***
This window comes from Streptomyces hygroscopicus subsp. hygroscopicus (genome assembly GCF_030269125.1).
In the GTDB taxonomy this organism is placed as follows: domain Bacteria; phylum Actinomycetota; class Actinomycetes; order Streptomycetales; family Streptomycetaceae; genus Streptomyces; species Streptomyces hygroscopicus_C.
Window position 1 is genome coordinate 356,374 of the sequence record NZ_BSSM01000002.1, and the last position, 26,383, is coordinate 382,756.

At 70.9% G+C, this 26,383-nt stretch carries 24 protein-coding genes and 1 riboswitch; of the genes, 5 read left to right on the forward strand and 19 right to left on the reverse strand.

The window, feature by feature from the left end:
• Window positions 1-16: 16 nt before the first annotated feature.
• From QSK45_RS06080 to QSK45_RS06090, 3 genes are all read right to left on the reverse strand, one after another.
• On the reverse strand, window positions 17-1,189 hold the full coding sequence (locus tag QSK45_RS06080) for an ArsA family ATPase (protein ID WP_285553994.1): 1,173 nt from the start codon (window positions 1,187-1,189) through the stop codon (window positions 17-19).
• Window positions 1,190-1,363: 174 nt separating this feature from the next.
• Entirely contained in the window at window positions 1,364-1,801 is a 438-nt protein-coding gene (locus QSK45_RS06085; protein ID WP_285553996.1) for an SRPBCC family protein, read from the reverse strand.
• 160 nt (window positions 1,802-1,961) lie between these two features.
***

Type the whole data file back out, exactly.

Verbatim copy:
This window comes from Streptomyces hygroscopicus subsp. hygroscopicus (genome assembly GCF_030269125.1).
In the GTDB taxonomy this organism is placed as follows: domain Bacteria; phylum Actinomycetota; class Actinomycetes; order Streptomycetales; family Streptomycetaceae; genus Streptomyces; species Streptomyces hygroscopicus_C.
Window position 1 is genome coordinate 356,374 of the sequence record NZ_BSSM01000002.1, and the last position, 26,383, is coordinate 382,756.

At 70.9% G+C, this 26,383-nt stretch carries 24 protein-coding genes and 1 riboswitch; of the genes, 5 read left to right on the forward strand and 19 right to left on the reverse strand.

The window, feature by feature from the left end:
• Window positions 1-16: 16 nt before the first annotated feature.
• From QSK45_RS06080 to QSK45_RS06090, 3 genes are all read right to left on the reverse strand, one after another.
• On the reverse strand, window positions 17-1,189 hold the full coding sequence (locus tag QSK45_RS06080) for an ArsA family ATPase (protein ID WP_285553994.1): 1,173 nt from the start codon (window positions 1,187-1,189) through the stop codon (window positions 17-19).
• Window positions 1,190-1,363: 174 nt separating this feature from the next.
• Entirely contained in the window at window positions 1,364-1,801 is a 438-nt protein-coding gene (locus QSK45_RS06085; protein ID WP_285553996.1) for an SRPBCC family protein, read from the reverse strand.
• 160 nt (window positions 1,802-1,961) lie between these two features.